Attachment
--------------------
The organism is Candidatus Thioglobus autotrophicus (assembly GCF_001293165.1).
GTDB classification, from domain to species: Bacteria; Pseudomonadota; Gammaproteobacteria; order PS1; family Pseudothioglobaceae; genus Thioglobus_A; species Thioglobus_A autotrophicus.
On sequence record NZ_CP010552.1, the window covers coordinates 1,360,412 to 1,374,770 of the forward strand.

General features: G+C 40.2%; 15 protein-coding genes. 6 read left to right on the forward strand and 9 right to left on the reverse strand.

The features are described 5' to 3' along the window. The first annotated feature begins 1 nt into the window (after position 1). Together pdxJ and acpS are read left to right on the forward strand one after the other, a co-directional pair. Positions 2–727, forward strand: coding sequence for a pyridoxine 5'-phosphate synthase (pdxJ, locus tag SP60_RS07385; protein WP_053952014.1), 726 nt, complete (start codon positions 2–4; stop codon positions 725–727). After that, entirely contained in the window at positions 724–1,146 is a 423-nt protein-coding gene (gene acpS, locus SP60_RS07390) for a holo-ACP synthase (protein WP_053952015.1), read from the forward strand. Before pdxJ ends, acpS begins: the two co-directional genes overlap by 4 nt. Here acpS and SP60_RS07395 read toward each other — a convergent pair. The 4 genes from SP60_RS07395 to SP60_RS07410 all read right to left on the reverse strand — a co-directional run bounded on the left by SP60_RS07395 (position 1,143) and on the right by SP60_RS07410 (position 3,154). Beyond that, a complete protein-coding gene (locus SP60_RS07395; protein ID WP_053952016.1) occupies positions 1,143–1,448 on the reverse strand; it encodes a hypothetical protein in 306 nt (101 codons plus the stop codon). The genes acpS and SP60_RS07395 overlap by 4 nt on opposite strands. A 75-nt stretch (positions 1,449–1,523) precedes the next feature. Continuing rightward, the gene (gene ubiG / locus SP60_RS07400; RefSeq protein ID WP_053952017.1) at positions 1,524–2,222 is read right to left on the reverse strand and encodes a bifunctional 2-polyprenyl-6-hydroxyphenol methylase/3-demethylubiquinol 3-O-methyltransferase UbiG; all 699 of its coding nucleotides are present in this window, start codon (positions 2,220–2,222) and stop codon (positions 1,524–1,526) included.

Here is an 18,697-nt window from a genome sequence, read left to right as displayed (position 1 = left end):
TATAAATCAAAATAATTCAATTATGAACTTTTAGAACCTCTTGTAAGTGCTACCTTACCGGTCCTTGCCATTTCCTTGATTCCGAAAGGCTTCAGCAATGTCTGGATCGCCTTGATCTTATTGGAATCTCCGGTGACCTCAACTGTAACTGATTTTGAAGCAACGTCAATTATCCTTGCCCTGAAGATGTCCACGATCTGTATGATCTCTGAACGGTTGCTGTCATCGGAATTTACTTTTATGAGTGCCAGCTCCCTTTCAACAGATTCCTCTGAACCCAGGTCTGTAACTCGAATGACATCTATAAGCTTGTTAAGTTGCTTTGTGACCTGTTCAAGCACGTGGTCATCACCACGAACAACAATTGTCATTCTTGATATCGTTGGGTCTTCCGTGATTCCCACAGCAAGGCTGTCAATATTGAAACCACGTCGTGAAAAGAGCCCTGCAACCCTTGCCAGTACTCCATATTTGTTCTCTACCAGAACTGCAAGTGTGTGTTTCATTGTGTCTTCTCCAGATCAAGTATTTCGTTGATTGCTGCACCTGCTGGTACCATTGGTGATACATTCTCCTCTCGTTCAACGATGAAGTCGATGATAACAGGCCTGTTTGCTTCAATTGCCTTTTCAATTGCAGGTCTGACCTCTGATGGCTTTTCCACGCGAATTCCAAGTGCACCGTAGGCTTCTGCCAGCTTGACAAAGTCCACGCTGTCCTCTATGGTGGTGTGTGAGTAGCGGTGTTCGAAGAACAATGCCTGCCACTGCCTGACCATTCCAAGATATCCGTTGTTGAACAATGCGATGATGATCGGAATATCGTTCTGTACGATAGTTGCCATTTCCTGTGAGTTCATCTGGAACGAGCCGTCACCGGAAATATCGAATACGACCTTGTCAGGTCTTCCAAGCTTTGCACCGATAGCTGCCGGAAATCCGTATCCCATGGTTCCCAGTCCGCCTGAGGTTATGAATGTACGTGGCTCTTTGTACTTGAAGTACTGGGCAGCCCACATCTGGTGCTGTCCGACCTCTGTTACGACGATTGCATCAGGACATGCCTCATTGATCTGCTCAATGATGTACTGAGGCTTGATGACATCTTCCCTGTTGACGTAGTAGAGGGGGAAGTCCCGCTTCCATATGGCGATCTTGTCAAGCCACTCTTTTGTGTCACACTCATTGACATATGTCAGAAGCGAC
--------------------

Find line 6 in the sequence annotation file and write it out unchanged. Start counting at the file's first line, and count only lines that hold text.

Here is an 18,697-nt window from a genome sequence, read left to right as displayed (position 1 = left end):